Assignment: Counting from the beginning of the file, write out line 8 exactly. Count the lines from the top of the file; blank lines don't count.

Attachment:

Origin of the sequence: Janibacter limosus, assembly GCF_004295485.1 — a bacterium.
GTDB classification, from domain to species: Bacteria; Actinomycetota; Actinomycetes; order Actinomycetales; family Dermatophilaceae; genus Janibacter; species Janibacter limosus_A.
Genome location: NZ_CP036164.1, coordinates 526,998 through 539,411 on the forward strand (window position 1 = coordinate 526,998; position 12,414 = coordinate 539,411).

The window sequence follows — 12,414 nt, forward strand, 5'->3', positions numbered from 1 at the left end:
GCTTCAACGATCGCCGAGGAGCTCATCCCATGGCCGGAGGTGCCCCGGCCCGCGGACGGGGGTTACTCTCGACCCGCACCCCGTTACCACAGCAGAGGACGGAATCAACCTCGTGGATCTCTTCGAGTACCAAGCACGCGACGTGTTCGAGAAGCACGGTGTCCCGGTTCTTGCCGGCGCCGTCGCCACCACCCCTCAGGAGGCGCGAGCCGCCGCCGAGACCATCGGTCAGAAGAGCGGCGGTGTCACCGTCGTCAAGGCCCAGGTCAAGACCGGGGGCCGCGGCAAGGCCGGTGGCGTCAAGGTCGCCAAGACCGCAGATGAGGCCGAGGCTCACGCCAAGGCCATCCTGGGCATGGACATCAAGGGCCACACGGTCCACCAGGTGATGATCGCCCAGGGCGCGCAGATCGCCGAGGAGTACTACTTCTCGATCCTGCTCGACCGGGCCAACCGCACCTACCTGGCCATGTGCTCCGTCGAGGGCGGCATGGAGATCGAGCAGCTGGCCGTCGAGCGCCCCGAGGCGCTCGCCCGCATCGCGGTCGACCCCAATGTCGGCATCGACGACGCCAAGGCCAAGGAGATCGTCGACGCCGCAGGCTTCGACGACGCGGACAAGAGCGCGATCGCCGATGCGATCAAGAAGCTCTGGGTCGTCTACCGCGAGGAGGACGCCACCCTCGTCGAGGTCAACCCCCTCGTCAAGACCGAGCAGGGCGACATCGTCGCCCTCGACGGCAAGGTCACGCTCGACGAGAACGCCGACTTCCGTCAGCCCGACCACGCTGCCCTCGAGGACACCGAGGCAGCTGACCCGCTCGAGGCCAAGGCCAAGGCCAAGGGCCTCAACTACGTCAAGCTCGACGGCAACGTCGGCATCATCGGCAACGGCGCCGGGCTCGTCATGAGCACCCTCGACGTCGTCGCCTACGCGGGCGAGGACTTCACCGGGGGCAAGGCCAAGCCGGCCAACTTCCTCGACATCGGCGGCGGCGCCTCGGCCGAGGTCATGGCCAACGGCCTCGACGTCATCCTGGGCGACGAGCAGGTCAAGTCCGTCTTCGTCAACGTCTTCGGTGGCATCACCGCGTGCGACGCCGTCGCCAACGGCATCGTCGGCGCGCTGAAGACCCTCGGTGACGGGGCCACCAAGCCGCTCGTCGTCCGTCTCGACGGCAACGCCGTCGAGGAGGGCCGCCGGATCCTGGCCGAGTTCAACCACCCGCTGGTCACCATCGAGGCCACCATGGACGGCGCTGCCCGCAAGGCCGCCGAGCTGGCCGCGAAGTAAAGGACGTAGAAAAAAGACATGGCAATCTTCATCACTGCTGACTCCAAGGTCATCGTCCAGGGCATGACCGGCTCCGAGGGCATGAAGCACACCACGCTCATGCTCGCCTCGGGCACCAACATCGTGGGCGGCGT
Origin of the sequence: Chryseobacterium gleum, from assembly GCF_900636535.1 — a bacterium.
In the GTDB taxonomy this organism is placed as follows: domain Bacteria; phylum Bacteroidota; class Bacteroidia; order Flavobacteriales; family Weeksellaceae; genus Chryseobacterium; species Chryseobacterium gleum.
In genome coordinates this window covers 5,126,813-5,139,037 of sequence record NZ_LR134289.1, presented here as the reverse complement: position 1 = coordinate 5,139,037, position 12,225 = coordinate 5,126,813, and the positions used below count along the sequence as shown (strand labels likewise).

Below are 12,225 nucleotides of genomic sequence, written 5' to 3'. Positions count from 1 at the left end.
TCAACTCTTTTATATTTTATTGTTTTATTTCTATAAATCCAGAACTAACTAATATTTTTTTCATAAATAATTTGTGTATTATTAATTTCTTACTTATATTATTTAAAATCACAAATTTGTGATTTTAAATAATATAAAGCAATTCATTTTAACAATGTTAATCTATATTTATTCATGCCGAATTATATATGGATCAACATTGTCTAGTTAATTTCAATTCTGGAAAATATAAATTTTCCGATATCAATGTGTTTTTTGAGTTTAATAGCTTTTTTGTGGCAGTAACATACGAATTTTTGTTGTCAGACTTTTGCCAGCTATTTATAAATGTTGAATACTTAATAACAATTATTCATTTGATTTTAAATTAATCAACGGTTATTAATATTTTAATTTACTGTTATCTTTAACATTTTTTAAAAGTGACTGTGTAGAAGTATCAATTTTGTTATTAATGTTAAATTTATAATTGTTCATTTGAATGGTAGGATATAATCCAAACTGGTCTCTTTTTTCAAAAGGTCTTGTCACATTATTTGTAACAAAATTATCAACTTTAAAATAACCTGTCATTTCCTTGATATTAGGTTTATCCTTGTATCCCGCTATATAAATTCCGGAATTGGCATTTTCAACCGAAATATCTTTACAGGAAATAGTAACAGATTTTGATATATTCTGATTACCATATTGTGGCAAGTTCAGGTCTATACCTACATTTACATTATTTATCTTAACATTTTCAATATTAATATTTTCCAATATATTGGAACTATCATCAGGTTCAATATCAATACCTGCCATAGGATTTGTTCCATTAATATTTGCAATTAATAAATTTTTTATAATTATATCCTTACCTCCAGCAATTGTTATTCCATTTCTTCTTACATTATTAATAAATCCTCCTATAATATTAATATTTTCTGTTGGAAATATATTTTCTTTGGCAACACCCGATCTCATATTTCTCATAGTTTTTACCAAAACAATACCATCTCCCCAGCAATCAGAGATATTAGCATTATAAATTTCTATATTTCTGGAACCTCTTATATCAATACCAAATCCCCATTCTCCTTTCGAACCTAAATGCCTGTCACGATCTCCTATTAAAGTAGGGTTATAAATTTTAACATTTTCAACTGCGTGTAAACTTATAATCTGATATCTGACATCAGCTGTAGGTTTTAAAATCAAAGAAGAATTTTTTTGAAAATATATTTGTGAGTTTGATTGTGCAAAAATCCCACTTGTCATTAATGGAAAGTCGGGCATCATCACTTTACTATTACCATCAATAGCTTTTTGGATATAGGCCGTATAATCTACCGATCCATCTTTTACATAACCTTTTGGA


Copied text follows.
In genome coordinates this window covers 5,126,813-5,139,037 of sequence record NZ_LR134289.1, presented here as the reverse complement: position 1 = coordinate 5,139,037, position 12,225 = coordinate 5,126,813, and the positions used below count along the sequence as shown (strand labels likewise).